Not a Stephen Hawking/Neil DeGrasse Tyson type of black hole. No, we are dealing with a productivity black hole. That's the day that I learned of Think Geek's new Sherlock Holmes puzzle. I showed it to my wife, she innocently said I should get it and I ordered it. The die was cast. A week later, it arrived in the mail and I haven't been productive since then.
Doing puzzles has always been something my daughter and I have done together, but the biggest one we've ever attempted was 100 pieces and was Disney princesses. So when she asked if she could help me with the 1,000 piece Sherlock Holmes puzzle, I gladly accepted her offer. (I think she put about 4 pieces in total, but she sure did try)
My wife noticed that she was all alone in the living room. And she was sucked in as well. Over the course of four days, if we were home, there was some combination of the three of us hunched over the dining room table working on it.
And this thing is big! I had hoped to use a board game as a kind of mat and move it off the table so we could eat. It's too big. I brought up a big wooden platform from the basement to use. It was still too big. So I used both. That worked for a day and half until I finally gave up and claimed the dining room table as my own.
We didn't eat dinner in our dining room for three days because of this puzzle.
Here is where you would think I'd start complaining about how much space it took up, how it upset our family routines, or kept me from other things I should have been doing, but no. I loved every piece of this puzzle. It was a fun challenge as a Sherlockian, was the first Sherlockian thing my wife ever did with me (she still hasn't read my book! ahem...), and prompted some fun conversations with my daughter, at one point she decided she would "help" put the puzzle together by looking at the pieces with a magnifying glass.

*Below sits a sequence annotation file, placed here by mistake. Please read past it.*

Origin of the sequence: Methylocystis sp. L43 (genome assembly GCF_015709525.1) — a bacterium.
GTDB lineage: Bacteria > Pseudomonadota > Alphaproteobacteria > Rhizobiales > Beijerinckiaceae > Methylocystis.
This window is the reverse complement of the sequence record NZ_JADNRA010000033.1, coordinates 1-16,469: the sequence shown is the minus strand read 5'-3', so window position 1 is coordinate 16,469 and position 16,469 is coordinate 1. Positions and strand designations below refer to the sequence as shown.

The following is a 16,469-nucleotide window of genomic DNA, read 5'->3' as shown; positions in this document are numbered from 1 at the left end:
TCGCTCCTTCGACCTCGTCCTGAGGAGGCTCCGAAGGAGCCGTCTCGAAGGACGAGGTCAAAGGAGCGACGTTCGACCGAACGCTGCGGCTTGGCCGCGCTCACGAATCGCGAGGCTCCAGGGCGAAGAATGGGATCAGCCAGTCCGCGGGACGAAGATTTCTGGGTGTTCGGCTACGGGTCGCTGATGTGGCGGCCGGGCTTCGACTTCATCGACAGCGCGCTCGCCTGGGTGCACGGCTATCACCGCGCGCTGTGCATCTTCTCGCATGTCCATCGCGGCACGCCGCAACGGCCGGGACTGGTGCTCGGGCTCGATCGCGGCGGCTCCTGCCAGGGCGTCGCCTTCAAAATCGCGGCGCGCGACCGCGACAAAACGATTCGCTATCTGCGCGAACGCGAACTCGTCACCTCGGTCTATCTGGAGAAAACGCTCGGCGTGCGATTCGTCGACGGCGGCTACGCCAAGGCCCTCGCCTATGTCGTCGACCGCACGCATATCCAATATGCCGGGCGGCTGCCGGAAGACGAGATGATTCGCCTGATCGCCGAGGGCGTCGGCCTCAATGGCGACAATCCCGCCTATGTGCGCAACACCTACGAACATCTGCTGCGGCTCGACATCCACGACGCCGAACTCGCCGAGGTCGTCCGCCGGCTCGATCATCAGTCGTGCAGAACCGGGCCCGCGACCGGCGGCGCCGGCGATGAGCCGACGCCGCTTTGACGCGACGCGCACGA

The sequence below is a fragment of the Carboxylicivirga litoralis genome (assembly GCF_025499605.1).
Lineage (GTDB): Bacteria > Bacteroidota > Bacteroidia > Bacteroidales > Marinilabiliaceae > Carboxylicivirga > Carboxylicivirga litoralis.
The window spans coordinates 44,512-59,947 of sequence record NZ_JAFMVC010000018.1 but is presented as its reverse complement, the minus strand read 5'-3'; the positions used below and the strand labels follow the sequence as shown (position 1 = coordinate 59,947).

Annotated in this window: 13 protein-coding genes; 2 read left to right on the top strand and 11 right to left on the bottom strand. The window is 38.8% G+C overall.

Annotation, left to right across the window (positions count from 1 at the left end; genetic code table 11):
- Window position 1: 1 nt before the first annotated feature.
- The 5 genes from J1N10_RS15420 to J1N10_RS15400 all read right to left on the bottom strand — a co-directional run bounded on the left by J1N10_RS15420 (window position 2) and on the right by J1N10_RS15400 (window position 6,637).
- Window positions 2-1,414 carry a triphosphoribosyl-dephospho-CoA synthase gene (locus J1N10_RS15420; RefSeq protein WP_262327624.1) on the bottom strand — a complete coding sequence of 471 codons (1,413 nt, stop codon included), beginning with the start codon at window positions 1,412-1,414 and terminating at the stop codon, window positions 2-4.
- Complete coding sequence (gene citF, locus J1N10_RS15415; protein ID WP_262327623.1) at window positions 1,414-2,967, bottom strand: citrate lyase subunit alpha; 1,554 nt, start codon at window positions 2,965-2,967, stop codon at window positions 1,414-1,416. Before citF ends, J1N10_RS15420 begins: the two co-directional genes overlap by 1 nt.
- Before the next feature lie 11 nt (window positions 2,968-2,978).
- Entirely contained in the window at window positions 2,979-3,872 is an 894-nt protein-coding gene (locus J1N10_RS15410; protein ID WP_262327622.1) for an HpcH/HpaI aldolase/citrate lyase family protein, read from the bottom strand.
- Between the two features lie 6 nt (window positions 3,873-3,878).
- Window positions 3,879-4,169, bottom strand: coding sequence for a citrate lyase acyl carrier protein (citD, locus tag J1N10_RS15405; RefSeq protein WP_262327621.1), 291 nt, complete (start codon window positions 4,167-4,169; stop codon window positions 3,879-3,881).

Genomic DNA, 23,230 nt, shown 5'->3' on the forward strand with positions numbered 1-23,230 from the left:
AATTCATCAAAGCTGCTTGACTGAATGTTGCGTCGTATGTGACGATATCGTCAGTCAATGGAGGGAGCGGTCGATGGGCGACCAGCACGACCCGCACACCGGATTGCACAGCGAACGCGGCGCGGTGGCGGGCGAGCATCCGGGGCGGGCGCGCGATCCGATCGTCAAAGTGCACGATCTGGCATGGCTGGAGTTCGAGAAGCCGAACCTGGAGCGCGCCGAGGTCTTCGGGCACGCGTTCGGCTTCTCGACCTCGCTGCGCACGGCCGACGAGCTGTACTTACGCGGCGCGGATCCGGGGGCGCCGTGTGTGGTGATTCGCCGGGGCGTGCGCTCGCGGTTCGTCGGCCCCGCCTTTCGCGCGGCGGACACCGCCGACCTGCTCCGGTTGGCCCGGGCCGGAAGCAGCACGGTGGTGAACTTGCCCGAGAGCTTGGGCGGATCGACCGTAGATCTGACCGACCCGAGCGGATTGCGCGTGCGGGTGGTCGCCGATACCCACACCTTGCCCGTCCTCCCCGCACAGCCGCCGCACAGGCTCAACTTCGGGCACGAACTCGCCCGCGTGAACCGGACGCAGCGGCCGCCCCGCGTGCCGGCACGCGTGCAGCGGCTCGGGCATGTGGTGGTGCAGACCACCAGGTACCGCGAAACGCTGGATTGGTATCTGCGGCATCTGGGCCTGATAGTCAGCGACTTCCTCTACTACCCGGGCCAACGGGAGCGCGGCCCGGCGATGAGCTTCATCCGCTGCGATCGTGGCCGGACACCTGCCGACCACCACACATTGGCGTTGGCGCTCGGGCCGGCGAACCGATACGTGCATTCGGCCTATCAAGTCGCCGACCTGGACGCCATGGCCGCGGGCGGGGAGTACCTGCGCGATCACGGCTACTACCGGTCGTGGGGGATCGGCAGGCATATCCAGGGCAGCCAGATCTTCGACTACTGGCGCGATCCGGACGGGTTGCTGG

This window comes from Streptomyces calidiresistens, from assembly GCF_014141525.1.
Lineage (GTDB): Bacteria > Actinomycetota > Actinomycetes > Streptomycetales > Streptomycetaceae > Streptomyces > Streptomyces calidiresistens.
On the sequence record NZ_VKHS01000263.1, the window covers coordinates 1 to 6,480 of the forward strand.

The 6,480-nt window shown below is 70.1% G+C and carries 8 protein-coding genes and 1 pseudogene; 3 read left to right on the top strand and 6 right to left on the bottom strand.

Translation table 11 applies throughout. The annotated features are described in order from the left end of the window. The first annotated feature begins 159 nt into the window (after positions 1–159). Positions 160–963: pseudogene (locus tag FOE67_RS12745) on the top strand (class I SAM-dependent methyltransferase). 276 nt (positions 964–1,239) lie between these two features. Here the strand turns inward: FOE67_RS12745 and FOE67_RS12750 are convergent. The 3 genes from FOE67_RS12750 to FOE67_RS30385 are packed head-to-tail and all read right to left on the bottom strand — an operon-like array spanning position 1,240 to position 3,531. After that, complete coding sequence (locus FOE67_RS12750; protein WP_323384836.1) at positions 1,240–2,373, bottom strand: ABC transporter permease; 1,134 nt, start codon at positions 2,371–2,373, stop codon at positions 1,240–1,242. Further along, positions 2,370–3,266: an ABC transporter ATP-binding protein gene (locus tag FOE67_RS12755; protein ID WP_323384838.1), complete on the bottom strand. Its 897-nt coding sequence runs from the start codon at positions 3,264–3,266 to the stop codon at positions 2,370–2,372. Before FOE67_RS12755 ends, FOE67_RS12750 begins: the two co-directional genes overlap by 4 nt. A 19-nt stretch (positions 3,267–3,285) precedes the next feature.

You don't have to have a strong knowledge of the canon to do this puzzle, but it sure makes it more interesting. Quotes from the stories, biographies of Doyle and his characters, pictures, and a list of every case along with its guilty party make up the collage. When my daughter asked, "Who is Frances?" I immediately knew it should go between "Lady" and "Carfax." I saved the list of cases to do by myself at the end because I wanted to do it without looking at the cover on the box and use my knowledge to put it together. I realized I know the order of The Adventures really well, and things get hazy after that.
But the absolute best part of this puzzle was once it was done. Not getting my dining room table or leisure time back, but my daughter wanted me to read the puzzle to her. She now knows that Sherlock's best friend was Dr. Watson, and Dr. Watson got married to a client. She also knows what the word "client" means. She knows that Holmes used science and has a brother named Mycroft. And she wanted me to read the list of cases to her, stopping me to hear about ones that sounded interesting or ones she's already familiar with.
What started out as a mere intellectual puzzle, grew into something to while away the time, and ended up as what will remain a great memory of the occasion.